Division Persists
• As controversy increased surrounding
communism and Zionism, American Jews
became more divided and institutionalized
into three branches:
1. Orthodox
2. Conservative
3. Reform
Americanizing Jews
• American Jews moved toward a child-centered
community and began to New Trends in
celebrate and focus on children more
• New “synagogue-centers” were created to
include pools, athletic courts, Hebrew schools,
and host community gatherings
• Reform Jews moved away from bar mitzvah and
began using confirmation to mark the graduation
of students at around age 15
American Jews Institute--Bat Mitzvah
• Jewish law includes Bar Mitzvah- a rite of passage
to mark a 12 year old boy’s transition into
manhood
• In 1922, An American rabbi conducted the first
Bar Mitzvah for his 12 year old daughter, much to
the shock of the Jewish community
• By 1960, Bat Mitzvah had become an American
institution among Conservative Jews
Zionism: Israel Becomes A State
• The Zionist movement sought the creation of a formal
national homeland for Jews
• Many Jewish Americans (the world’s largest concentration
of Jews lived in New York) felt a sense of responsibility
for less fortunate Jews around the world
• The Zionist movement financially and politically united
many Jews
• On May 14, 1948, their goal was realized when Jews were
finally given the land of Israel as a geographic homeland
and sovereign nation
Jewish Food Questions
• What does “kosher” mean?
• What part of the loaf of bread is the
“challah”?
Kosher
• Refers to the proper methods of food
preparation and the dietary laws governing
its consumption.
• Pork and shellfish are not kosher.
• Cow’s milk is kosher, as well as beef, as
long as the cow is slaughtered properly.
Jewish Foods
• Challah – a very sweet, golden, eggy
bread.
• Chollent – a stew that comes in many
flavors and styles.
• Kugel – translated as “pudding”, it can
be either a side dish or a dessert.
Bibliography
Crystal Greenwood
Cowan, Neil M., and Ruth Schwartz Cowan. Our Parents’ Lives: The Americanization of
Eastern European Jews. New York: Basic Books, Inc., Publishers, 1989.
Diner, Hasia R. Jews in America. Religion in American Life Series. New York: Oxford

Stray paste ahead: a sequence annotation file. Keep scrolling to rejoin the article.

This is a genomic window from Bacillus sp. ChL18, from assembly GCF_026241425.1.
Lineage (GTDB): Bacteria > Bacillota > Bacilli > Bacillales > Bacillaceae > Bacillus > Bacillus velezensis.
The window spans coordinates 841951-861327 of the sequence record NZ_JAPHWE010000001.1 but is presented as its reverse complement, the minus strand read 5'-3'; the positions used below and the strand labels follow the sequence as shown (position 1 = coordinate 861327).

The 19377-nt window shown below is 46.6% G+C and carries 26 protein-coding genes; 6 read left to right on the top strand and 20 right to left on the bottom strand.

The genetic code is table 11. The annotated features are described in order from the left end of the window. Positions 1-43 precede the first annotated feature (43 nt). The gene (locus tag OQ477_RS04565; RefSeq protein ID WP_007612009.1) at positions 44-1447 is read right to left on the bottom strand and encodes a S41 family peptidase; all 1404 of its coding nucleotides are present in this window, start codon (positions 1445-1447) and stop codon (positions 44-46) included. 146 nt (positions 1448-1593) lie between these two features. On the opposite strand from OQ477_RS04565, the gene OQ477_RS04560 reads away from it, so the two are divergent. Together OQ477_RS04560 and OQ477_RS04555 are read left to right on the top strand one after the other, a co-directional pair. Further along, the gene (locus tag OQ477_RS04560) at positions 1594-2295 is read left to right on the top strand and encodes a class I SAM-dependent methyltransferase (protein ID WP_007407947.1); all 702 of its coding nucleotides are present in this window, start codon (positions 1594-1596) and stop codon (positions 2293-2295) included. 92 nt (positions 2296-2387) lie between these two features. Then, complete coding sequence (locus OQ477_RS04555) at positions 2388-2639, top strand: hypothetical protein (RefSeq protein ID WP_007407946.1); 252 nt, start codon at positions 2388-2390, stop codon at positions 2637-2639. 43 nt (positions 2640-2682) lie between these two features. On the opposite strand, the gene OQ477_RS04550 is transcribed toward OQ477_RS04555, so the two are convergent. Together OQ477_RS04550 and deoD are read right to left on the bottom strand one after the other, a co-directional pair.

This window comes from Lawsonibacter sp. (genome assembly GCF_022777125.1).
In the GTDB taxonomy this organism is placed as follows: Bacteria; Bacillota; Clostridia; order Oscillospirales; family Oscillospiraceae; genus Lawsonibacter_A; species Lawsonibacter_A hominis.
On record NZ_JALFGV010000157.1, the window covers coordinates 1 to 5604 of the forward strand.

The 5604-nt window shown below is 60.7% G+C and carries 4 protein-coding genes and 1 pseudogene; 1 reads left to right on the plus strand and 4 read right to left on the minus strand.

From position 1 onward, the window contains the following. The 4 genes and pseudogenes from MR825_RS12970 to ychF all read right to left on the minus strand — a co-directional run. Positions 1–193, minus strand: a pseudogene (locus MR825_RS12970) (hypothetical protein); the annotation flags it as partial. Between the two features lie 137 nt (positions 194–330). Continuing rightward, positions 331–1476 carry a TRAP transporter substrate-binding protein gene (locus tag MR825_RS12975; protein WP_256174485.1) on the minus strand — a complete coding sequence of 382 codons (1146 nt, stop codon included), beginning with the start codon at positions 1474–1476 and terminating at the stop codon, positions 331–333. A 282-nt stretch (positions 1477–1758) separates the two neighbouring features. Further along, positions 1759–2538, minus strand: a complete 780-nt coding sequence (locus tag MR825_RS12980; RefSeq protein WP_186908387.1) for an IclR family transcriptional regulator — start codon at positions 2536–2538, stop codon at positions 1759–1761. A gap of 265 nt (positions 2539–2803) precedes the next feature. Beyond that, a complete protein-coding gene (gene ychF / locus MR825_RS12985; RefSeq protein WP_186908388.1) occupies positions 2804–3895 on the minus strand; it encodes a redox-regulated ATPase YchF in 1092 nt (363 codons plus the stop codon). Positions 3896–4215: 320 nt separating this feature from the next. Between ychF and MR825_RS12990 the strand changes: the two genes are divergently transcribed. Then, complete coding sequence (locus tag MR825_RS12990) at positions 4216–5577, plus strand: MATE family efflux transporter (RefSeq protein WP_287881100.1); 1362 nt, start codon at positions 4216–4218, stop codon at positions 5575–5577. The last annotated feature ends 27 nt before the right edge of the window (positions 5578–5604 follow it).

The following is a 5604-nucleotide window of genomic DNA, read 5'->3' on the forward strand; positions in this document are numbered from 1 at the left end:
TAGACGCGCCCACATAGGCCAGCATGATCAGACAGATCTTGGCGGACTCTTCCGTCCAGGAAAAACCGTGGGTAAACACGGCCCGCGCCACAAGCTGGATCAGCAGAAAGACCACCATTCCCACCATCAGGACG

University Press, 1999.
Finkelstein, Norman H. Forged in Freedom: Shaping the Jewish-American Experience.
Philadelphia, PA: Jewish Publication Society, 2002.
Gottschalk, Haim A. University of Judais. 21 February 2005. [email protected]
Kelman, Ari. National Museum of American Jewish History. 12 February 2005.
http://www.nmajh.org/index.htm.
Koven, Julie. American Jewish Historical Society. 12 February 2005.
http://www.ajhs.org/reference/links.cfm#3.
Weinberg Julius, The “Greening” of Jewish Education. Judaism. vol. 34, issue 2, spring 85.
Wertheimer, Jack. Who’s Afraid of Jewish Day Schools? Academic Search Premier. vol 108,
Issue 5, Dec99.
Wollons, Roberta (Ed.) Kindergartens and Cultures: The Global Diffusion of an Idea. New
Haven and London: Yale University Press, 2000.
Bibliography
Adina Laviolette
Alder, David. A Picture Book of Jewish Holidays. New York: Holiday
House, 1981.
Cowan, Paul. A Torah is Written. Philadelphia: The Jewish Publication
Society, 1986
Drucker, Malka. The Family Treasury of Jewish Holidays. Boston: Little,
Brown and Company, 1994.
Jaffe, Nina. The Uninvited Guest and Other Jewish Holiday Tales. New
York: Scholastic Inc., 1993.
Schotter, Roni. Purim Play. Boston: Little, Brown and Company, 1998.
Bibliography
Melinda Moore
Chaikin, Miriam. A Nightmare In History, New York, NY: Clarion Books1987.
Fleischman, Paul. Whirligig, N. Y., Henry holt & Co. 1998.
Goldberg, Carol. On line Interview. [email protected], Saturday, February 5, 2005
8:21 PM
Genealogy Institute. On line Interview. [email protected],
Thursday, February 17, 2005 2:37 PM
Gottfried, Ted. Children of the Slaughter, Brookfield, Connecticut: 21st Century
Books 2001.
Holocaust History, http://www.holocaust-history.org/questions/forgive-andforget.shtml
Remember the Children, http://remember.org/children/children.html
http://www.chaim2g.org/
Voloj, Julian. On line Interview. [email protected],
Tuesday, February 15, 2005 1:53 PM
Bibliography
Monica Moore
Butwin, Frances. The Jews in America, Minneapolis: Lerner Publications Co.,
1969
Diner, Hasia R. Jews in America New York: Oxford University Press, 1999.
Horn, Miriam, “ Baseball, canoes and Stars of David. (Jewish Camps).” U.S.
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Bibliography
Sarah Perkins
“Creating American Jews; An Exploration of the Evolution of Jewish Identity in America”
National Museum of American Jewish History
“The American Jewish Experience in the Twentieth Century: Antisemitism and
Assimilation”
Jonathan D. Sarna and Jonathan Golden
Brandeis University
National Humanities Center
“From Generation to Generation” Bernard Mendoza's photo-documentary of Orthodox
Jewish communities across the United States
National Museum of American Jewish History
American Jewish Archives
Personal interview with Angelita Freedman, the daughter of a Russian Jewish immigrant
Ashley Schwenk
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Jewish American Children 1940-1960